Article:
A Few Words about Learning to Kiteboard
Great sport. More technical than I realized going into it. Having done other things (surfing, skateboards, windsurf, hangliding, etc) I expected it to come pretty quickly but I struggled through a number of rather discouraging sessions before it all started coming together and I really started flying.
TAKE A LESSON (or 3)
This is in fact a somewhat extreme sport—you are playing with forces that can literally pick your body up and throw it against the nearest solid object (rock, tree, car, person, sandbar, you name it) so don’t be stupid. A qualified instructor can teach you the basics of kite handling, guide you through and around the pitfalls you don’t even know exist, and generally help you survive, learn and actually have fun! You will also get acquainted with modern, safe gear and what size and types are appropriate for you and the conditions. Added bonus—your newbie crashes will be with somebody else’s gear. Don’t underestimate this advantage :)
I did take a couple of lessons, did learn the basics and then got my own gear and started working on it. In hindsight, probably another couple of lessons would have helped me avoid or lessen some of the early struggles I had. A lot of my early issues centered around being in slightly marginal conditions with slightly small gear (i.e. underpowered) so that will be my focus, but I bet these are not uncommon problems.
1. Power = (Wind x Kite x Board) To successfully plane on the water requires enough wind, kite and board (for your body weight). If you don’t have this minimum, it aint gonna happen. A big wide flat board helps tremendously here and let’s you get away with less kite for a given wind, which can really help. If you are not getting up, you are either not diving the kite aggressively enough or you are deficient in Power.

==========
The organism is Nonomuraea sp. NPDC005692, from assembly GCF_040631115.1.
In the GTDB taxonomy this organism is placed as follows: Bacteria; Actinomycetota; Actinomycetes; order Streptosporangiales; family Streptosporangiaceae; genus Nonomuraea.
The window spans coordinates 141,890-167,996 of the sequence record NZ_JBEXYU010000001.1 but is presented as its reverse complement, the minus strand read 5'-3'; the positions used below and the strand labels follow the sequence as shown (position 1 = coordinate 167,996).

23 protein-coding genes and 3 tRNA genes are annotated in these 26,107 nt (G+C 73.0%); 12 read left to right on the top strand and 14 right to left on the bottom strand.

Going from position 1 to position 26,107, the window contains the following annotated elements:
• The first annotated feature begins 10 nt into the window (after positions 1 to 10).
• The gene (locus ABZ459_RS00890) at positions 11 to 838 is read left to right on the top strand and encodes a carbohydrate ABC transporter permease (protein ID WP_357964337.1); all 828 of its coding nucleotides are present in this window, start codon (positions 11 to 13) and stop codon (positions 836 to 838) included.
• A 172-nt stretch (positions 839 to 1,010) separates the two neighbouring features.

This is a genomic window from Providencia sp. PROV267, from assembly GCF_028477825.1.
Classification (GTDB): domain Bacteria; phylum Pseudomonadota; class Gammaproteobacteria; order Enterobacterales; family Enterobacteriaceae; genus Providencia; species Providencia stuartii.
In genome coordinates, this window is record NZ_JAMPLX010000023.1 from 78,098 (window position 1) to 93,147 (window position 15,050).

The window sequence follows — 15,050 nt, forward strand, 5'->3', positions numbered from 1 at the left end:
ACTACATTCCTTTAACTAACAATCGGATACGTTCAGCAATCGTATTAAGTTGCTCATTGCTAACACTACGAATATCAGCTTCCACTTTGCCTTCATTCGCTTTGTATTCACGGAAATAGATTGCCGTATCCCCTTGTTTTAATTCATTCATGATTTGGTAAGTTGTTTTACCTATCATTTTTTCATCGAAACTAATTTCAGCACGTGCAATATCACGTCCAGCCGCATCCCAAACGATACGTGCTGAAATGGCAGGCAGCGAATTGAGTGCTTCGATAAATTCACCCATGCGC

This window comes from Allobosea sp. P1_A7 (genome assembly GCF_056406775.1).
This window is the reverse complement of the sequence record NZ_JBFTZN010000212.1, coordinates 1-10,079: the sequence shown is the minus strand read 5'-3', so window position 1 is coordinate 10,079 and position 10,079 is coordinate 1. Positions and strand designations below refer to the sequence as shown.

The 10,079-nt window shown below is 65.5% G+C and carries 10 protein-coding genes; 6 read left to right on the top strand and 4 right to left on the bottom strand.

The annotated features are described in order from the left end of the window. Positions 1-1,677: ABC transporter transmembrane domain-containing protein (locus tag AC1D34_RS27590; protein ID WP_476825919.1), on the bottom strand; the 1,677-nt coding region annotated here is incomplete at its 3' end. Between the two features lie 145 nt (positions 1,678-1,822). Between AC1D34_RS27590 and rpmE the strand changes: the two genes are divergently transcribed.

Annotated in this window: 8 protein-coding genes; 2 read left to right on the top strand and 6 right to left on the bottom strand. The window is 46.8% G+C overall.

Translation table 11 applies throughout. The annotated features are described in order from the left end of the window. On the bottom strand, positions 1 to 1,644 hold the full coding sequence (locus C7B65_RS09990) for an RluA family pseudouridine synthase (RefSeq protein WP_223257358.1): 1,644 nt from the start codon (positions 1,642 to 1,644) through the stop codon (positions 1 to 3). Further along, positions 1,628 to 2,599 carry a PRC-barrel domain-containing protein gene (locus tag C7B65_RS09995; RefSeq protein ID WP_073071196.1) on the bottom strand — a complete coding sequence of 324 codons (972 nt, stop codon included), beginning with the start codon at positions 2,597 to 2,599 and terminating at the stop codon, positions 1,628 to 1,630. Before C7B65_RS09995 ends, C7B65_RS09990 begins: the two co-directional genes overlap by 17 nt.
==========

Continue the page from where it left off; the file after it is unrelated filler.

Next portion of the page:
2. Technique. It helps, can reduce your minimum required Power significantly, but you don’t have it yet. Elements:
3. You gotta start downwind. This will build your speed, get you planning. Then you can start edging upwind. The kite generates more power the faster it flies (apparent wind effect). If you are popping up ok but then sinking out, it is possible you may not have quite enough Power, but also possible you are choking out the kite by starting upwind too soon. Try a couple of deliberately more downwind runs and see what happens.
4. Initial dive. Some of the power of the kite is in the momentum of the initial dive. You can use this to yank yourself up, but then may have nothing left to keep going. Try to help the kite—as you dive it, roll your head and shoulders forward over the board and then straighten your legs to get up. If you can help the kite get you up, you can avoid stopping it in its tracks and therefore not having any juice to help get moving forward.
5. Stance. This is a biggie. If you think of yourself as an inanimate object (think little plastic army man) getting pulled around by a kite, it will be obvious that where you go and how it works will depend a lot on your body position. To start, point board 45 degrees downwind. Your stance coming up will be front leg mostly extended, back leg somewhat bent. 70% weight back will get you in the ballpark. Lift your toes to find your edge. For me, focusing on my back heel, getting some weigh put down there, helped me get going and in control.
That’s pretty much it from me. There is a ton of material on the web and youtube to show basic techniques, but I haven’t seen much analysis, which would have helped me a lot. It’s a subtle sport, the fine points matter. Hope this helps you crack the code—be safe and have fun!